Question: "What is Pure Land Buddhism / Amidism?"


Pure Land Buddhism is a specific interpretation of the Mahayana school, popular in eastern China and Korea. Shin Buddhism, a further development of Pure Land Buddhism, is especially common in Japan. It should be said, however, that with most Eastern faiths specific is a relative term; there are wide variations under the broad umbrella of Pure Land Buddhism. Pure Land is focused on a single divine figure, an admission of personal inability, and a version of “salvation” grounded in a person’s belief in that divine figure, Amitābha. In this way, Pure Land Buddhism bears a superficial similarity to some aspects of the Christian gospel—though these particulars were added gradually through the twelfth century.

Buddhism can be generally divided into two schools: Mahayana and Theravada. Of these, Mahayana contains elements that seem more typically religious to a Western mind. These elements include a belief that certain Buddhas—Mahayana believes there have been many in history—are spiritual projections of an ultimate reality, itself called Buddha. With this belief, Mahayana Buddhism simultaneously “worships” Buddha while maintaining a worldview devoid of literal deities, as most religions would define them. Pure Land Buddhism takes a significantly more direct approach to both worship and divinity than other schools of Buddhism.

Pure Land Buddhism is also known as Amidism due to its emphasis on a single spiritual leader, a celestial Buddha named Amitābha. According to Pure Land beliefs, Amitābha exemplified the concept of bodhicitta, a desire to see all sentient beings achieve enlightenment. Part of this, for Amitābha, was realizing that most people lacked the spiritual strength or the intellectual ability to attain nirvana. As part of his personal path of the bodhisattva—his growth into enlightenment—Amitābha resolved to use his impending Buddha-hood to create a spiritual realm where it would be easier for people to attain their own enlightenment. This is the “Pure Land” where those who call on Amitābha will be reborn.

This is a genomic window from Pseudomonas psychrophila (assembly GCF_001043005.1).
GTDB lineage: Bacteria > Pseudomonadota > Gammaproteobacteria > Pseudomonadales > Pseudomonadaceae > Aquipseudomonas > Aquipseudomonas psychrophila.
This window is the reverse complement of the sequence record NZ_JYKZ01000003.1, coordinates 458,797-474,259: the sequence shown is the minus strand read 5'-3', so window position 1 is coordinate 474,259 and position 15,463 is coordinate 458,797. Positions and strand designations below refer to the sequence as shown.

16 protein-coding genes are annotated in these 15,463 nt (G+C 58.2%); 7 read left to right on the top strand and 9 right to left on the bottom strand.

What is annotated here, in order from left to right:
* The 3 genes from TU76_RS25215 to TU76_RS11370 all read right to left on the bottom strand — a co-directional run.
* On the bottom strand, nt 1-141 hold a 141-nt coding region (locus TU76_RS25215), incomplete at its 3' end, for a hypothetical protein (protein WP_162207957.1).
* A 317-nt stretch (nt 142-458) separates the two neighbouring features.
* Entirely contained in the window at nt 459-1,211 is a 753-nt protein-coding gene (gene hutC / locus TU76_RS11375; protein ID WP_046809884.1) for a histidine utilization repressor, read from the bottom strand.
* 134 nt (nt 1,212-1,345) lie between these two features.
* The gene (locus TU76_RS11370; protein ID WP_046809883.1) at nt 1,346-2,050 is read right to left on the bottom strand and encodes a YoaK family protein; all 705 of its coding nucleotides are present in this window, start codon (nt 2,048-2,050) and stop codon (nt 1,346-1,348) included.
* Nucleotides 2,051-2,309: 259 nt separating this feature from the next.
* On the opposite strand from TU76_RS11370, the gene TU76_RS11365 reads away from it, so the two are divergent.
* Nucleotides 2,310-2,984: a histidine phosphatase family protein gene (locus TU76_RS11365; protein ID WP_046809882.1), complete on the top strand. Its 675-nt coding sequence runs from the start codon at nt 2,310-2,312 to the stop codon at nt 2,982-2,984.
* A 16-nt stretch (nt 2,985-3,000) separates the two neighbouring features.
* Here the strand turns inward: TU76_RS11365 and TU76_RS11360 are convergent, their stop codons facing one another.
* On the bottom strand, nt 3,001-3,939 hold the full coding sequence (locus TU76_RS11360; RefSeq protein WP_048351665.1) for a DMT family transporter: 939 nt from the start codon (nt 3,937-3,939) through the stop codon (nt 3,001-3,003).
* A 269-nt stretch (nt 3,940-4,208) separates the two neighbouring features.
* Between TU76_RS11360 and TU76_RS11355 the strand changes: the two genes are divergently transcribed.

Pure Land Buddhism emphasizes that a person must do several things to attain nirvana: believe and trust in “deliverance” through Amitābha, recite his name according to a certain mantra, desire to be reborn into Amitābha’s Pure Land, and hope for the universal enlightenment of all sentient beings. This salvation by rebirth into the Pure Land is primarily accomplished by reciting the name of Amitābha Buddha.

Where, when, or even if Amitābha actually lived is unknown. However, the general outline of his teachings seems to have begun around the first and second centuries AD. Over time, the philosophy of a Pure Land where reborn people could more easily seek nirvana grew. It was not until the 1100s when Pure Land Buddhism developed the idea that simply chanting the name of Amitābha would bring a person to this paradise. This change did away with other mantras, chants, and complex rituals.

The Shin sect of Pure Land Buddhism went a step further in claiming that faith in Amitābha, not the chant itself, is what “saves” people. Shin Buddhism is especially popular in Japan and emphasizes a more passive, “listening” form of spirituality. This approach was founded by a Buddhist monk who became disillusioned with the monastic lifestyle. Instead, he applied Pure Land concepts to everyday life. This form of Buddhism implies that people should seek to “receive” enlightenment, rather than “attain” it by personal effort.

Christian scholars have sometimes facetiously claimed that, in order to be a good Buddhist, one needs a graduate degree in Eastern philosophy. To some extent, modern-day Pure Land Buddhism is a deliberate attempt to dispel that problem. Buddhist philosophy is not rejected, but, rather than bearing the burden of meditation, right action, right thinking, and such, the adherent is charged with placing faith in Amitābha to help him attain the unattainable. This makes Pure Land Buddhism, and especially Shin Buddhism, popular with enlightenment seekers who don’t feel led to become a monk or believe they lack the sophistication required for deeper spiritual study.